Investigating The Players Championship's zero back-to-back winners

jason-day-rickie-fowler-players-championship (Jason Getz / USA TODAY Sports)

Investigating The Players Championship's zero back-to-back winners

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Investigating The Players Championship's zero back-to-back winners

PONTE VEDRA BEACH, Fla. – Maybe it’s Pete Dye’s unforgiving, yet all-inclusive, setup of TPC Sawgrass. Maybe it’s the perennially deep field, this year featuring 48 of the world’s top 50 players. Maybe it’s the exhausting mental aspect of each shot presenting a different challenge.

Whatever it is, in the 44-year history of The Players Championship, no one has won it back-to-back. Not Jack. Not Tiger. Not anyone.

“Maybe it’s one of those anomalies,” Adam Scott suggested Tuesday.

Maybe. How else do you explain past champions going 0-for-42 in golf’s officially unofficial “fifth major”? How do you explain the 36 different winners? How do you explain “T-5” as the best finish by the previous year’s champion?

You don’t, at least not all at once. There are, however, some theories as to how a golf tournament can avoid back-to-back winners in a time frame during which the human population added 3.5 billion people. Presenting the evidence …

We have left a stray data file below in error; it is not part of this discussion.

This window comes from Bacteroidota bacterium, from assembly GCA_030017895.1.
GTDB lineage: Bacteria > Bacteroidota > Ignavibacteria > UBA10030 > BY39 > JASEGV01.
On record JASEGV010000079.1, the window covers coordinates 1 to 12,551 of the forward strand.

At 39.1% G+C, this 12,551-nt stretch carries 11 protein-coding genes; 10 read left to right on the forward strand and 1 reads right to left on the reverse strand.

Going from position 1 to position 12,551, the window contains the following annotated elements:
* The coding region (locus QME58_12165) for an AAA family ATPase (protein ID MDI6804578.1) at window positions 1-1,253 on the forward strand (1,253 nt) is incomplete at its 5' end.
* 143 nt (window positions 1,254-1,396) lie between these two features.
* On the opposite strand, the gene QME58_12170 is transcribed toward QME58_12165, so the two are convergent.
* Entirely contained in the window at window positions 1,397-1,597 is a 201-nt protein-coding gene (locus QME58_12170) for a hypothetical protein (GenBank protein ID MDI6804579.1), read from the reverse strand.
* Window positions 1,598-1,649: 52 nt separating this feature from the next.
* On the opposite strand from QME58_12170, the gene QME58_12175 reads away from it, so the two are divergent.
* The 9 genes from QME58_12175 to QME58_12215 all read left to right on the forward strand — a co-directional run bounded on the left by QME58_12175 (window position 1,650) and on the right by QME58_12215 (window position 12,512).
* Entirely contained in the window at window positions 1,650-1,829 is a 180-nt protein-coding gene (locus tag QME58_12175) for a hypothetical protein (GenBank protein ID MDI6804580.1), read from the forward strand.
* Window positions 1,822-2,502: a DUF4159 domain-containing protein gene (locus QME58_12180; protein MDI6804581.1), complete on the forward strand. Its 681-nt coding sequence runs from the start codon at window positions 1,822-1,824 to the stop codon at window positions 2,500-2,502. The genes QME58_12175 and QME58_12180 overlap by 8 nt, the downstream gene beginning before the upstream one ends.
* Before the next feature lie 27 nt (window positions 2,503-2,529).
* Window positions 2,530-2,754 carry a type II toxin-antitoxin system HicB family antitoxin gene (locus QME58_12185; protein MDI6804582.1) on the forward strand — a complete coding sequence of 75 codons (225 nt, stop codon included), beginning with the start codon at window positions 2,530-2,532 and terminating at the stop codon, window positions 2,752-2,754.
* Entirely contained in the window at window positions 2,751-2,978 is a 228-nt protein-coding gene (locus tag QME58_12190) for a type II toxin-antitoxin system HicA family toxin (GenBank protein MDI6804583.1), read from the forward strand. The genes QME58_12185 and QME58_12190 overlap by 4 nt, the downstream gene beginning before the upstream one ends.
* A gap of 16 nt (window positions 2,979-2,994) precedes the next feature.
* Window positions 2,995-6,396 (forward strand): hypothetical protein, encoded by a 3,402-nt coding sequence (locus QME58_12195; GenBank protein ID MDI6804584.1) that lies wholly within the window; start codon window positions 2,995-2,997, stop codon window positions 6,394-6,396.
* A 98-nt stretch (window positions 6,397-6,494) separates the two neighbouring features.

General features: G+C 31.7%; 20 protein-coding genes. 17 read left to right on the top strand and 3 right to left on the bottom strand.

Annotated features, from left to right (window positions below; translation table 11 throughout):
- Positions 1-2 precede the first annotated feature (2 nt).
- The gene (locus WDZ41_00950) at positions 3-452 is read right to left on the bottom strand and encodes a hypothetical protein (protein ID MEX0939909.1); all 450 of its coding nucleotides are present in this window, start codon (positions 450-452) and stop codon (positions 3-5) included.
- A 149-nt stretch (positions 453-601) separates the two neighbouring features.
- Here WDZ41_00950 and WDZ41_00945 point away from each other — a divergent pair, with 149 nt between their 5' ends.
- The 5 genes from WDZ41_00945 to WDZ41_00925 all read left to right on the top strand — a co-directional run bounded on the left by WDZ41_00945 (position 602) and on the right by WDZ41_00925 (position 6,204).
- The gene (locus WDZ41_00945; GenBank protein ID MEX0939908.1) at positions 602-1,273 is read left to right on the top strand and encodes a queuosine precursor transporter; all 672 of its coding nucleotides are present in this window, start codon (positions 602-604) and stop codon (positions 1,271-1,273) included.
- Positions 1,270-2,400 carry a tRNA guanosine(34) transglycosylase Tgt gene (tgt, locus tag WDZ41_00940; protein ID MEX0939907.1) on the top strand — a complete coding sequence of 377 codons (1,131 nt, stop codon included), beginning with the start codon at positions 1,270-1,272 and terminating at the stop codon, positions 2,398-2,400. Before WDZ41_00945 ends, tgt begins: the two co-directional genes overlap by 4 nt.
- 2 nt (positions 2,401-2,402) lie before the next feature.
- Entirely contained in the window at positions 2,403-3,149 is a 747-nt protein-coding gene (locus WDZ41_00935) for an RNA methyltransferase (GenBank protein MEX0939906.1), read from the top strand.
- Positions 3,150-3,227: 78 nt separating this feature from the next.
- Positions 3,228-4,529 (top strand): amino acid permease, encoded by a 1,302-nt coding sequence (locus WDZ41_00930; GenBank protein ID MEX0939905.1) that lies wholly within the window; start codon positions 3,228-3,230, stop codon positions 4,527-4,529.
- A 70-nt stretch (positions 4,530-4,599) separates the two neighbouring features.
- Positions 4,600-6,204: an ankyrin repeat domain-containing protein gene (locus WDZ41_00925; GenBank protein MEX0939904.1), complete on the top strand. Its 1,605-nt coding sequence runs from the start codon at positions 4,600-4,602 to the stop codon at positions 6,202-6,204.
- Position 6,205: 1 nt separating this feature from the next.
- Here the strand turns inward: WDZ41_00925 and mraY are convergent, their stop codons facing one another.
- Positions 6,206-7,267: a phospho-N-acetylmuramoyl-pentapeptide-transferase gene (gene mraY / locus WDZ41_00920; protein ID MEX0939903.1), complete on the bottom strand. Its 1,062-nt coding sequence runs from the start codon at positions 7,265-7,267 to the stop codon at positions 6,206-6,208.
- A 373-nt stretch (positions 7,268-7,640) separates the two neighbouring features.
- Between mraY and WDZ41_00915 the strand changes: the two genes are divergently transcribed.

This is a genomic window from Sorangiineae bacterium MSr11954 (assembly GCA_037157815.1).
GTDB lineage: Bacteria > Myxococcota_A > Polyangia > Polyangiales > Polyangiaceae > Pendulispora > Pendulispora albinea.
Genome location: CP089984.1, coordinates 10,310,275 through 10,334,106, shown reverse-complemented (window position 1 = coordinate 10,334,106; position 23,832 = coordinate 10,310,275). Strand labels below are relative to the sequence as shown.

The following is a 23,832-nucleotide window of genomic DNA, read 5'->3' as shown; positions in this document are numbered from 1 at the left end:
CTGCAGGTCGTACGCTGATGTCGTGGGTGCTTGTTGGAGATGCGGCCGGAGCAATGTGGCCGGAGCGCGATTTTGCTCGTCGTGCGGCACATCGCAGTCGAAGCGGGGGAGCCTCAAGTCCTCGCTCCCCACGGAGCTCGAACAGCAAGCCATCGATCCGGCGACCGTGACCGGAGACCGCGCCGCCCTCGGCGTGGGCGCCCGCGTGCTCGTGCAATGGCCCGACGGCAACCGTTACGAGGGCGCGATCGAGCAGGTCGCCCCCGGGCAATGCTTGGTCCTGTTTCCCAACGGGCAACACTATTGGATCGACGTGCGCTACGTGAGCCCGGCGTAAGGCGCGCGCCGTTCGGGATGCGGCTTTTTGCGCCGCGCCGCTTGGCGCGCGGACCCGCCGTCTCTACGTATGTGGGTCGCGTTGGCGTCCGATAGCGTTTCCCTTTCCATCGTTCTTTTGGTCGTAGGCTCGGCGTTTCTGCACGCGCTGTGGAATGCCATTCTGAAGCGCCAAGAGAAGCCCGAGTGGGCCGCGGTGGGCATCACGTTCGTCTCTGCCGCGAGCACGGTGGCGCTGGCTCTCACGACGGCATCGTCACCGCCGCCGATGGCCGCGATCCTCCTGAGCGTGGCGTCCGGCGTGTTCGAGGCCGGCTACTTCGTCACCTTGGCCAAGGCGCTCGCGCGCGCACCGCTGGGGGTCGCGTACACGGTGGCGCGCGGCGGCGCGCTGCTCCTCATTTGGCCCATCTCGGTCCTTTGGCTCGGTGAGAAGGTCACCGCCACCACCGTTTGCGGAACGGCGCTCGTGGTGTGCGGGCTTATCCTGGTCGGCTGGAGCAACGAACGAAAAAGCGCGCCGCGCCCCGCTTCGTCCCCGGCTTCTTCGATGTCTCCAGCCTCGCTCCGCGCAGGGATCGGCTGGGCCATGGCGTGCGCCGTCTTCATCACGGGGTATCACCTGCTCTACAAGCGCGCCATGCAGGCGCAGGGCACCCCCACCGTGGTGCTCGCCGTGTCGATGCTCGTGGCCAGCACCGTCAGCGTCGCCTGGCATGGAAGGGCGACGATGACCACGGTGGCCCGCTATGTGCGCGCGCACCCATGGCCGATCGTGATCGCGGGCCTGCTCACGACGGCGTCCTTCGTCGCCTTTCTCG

Exhibit A: The course as an equalizer.

“Length isn’t a huge factor here,” said Scott, who won the event in 2004. “It’s not a huge advantage. Of course it is if you hit is dead straight down the middle, but there’s a lot of fairway runouts and a few doglegs and things like that that bring the long hitters back to play from the same area as the other guys. So you’re all kind of playing from the same spot, and that leaves it open for anyone.”

Exhibit B: The major-level depth of the field.

“This is arguably the strongest field in golf, on a golf course that creates a great test,” 2015 champion Rickie Fowler said.

Fowler added that we would have loved to repeat last year, but given his Thursday-Friday score, he was not permitted to play the weekend.

Exhibit C: ¯\_(ツ)_/¯

“That’s really surprising to me that no one has come … I don’t know if anyone has even come close or not,” 2016 champion Jason Day said.

So it’s up to Day to break the dubious streak. At 22-1, Vegas gives the OWGR No. 3 player a fair but less-than-optimistic chance.

Scott likes his fellow countryman’s odds a little better.

“I think it’s going to happen. Of course, it could happen this week.”

Maybe.

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